As part of Kent Online Parish Clerks agreement with Bromley Archives I am currently transcribing surviving Lunacy Registers from the Union Workhouse.
This is an intriguing transcription project which requires an understanding of both the Lunacy Acts of Victorian Britain and the operation of the Poor Law in Bromley Union.
The Bromley Union has left the Archives with over 1100 items. At present three Lunacy registers are open to the public and the agreement includes a fourth register to be transcribed in 2016 when it becomes open to public use. In addition a fourth register which includes a relatively small number of admissions to Lunacy wards between 1871 and 1911 has been transcribed. The Deaths register is also relevant and has been transcribed.
The Master of the Workhouse in 1870 was T H V Lukey and he began this register and successor Masters may or may not have used this volume to record information about paupers who were removed from "the House" general wards because of their needs for observation or transfer to other institutions ( most commonly an Asylum).
The Workhouse had become known originally as "George's House" because of the leadership offered over the early years of the Union by George Warde Norman.
For the searcher whether family historian seeking biography of family members or academic researcher it is important to understand the value of each of the volumes in the Archive.
Lukeys 1871 intention appears to have been to record certain admissions. The volume is particular in recording individuals parish of origin or identifying Settlement issues.(Bromley Archives reference GBy/W/I/L/9) This is particularly noteworthy in the Penge area the only part of the Union boundary to encounter a non-parochial area of land. Bromley Guardians appear to have been keen to seek Adjudication orders to identify where other Unions are held to be financially responsible. The volume omits most admissions to the Lunacy wards in the period to 1907 but its value in those individuals recorded often have relatives names relationships and addresses. If the searcher can locate an entry this volume becomes very worthwhile.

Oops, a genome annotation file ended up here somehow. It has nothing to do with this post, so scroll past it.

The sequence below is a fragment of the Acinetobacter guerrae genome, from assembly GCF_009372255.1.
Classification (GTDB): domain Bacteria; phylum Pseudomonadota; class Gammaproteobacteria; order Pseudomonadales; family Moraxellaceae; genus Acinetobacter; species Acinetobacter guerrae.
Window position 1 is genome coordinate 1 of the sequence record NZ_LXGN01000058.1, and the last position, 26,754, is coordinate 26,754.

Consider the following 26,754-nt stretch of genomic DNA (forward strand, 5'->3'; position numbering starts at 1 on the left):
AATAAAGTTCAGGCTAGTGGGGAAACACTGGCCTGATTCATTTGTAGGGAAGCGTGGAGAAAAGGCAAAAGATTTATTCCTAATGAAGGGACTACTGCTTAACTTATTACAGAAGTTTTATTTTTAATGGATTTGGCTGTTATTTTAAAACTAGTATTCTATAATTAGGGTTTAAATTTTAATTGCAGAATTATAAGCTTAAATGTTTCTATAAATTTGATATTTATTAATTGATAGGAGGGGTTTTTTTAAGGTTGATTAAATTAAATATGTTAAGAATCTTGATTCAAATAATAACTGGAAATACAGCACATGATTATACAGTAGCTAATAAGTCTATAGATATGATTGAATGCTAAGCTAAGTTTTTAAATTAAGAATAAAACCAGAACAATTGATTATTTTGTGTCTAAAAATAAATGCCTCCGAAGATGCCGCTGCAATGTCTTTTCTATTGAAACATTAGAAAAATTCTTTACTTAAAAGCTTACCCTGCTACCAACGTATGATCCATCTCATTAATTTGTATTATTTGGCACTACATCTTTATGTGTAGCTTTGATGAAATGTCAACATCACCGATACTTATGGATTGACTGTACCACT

One of the long serving Masters G H Gregory (until 1902) is in place when the first surviving register to conform to the format of the 1890 Lunacy Act (53 Victoria Cap.5) for the years from 26 June 1899 to 24 March 1902. This register is found at Bromley Archives reference 846GBy/W/I/L/1.
The register records over 7 columns information about the Lunatic or alledged Lunatic the authority by which they are detained and arrangement for discharge either to an asylum or other institution. A further 3 columns are then completed by the Medical Officer of the Workhouse.
It is therefore possible by inspecting this register to determine whether in practice those detained were done so in a legal manner and identify the authority responsible for their detention.
The register is written in the language of the the time and of the Lunacy Acts (consolidated in the 1890 Act). The slightly archaic view of mental health issues is plain to read with terminology of imbeciles, feeble minded and Idiots applied to those with often severe learning difficulties;dumb is used rather than without speech.
I had several impressions as I transcribed this volume. The work of Relieving Officers in their areas becomes apparent when they bring a person into the Lunacy Ward for up to 3 days (Section 20) as do Police orders under Section 20. A number of Police orders are found on medical examination to be more appropriate to the Infirmary or the general population of "The House" and the medical Officer discharges to the appropriate accommodation. The Relieving Officer is often dealing with two members of the same household or family with questions as to their mental health. The Relieving Officer is also responsible on discharge to the Asylum on escorting the person (sometimes with an additional Attendant from the staff) according to nature of the individual need and is the authorised person making the transfer.